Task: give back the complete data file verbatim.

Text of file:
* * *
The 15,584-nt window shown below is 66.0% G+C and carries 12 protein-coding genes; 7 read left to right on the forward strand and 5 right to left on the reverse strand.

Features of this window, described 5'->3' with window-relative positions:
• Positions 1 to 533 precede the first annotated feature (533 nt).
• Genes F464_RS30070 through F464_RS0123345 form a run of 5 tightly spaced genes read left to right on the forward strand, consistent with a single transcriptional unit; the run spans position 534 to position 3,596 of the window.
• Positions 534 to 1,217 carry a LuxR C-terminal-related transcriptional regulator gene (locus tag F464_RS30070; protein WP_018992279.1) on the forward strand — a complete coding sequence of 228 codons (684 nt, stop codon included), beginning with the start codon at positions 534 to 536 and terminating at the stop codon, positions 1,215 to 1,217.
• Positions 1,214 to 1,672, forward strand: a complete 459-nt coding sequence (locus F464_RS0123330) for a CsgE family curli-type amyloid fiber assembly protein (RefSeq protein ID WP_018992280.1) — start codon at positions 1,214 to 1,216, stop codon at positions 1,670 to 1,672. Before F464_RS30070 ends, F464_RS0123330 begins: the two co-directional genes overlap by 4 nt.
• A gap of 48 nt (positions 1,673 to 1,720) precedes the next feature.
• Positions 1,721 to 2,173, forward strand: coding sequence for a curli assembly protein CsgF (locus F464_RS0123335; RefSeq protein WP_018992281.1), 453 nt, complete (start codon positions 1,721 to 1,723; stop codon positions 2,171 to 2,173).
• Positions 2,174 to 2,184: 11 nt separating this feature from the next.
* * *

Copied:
The 15,584-nt window shown below is 66.0% G+C and carries 12 protein-coding genes; 7 read left to right on the forward strand and 5 right to left on the reverse strand.

Features of this window, described 5'->3' with window-relative positions:
• Positions 1 to 533 precede the first annotated feature (533 nt).
• Genes F464_RS30070 through F464_RS0123345 form a run of 5 tightly spaced genes read left to right on the forward strand, consistent with a single transcriptional unit; the run spans position 534 to position 3,596 of the window.
• Positions 534 to 1,217 carry a LuxR C-terminal-related transcriptional regulator gene (locus tag F464_RS30070; protein WP_018992279.1) on the forward strand — a complete coding sequence of 228 codons (684 nt, stop codon included), beginning with the start codon at positions 534 to 536 and terminating at the stop codon, positions 1,215 to 1,217.
• Positions 1,214 to 1,672, forward strand: a complete 459-nt coding sequence (locus F464_RS0123330) for a CsgE family curli-type amyloid fiber assembly protein (RefSeq protein ID WP_018992280.1) — start codon at positions 1,214 to 1,216, stop codon at positions 1,670 to 1,672. Before F464_RS30070 ends, F464_RS0123330 begins: the two co-directional genes overlap by 4 nt.
• A gap of 48 nt (positions 1,673 to 1,720) precedes the next feature.
• Positions 1,721 to 2,173, forward strand: coding sequence for a curli assembly protein CsgF (locus F464_RS0123335; RefSeq protein WP_018992281.1), 453 nt, complete (start codon positions 1,721 to 1,723; stop codon positions 2,171 to 2,173).
• Positions 2,174 to 2,184: 11 nt separating this feature from the next.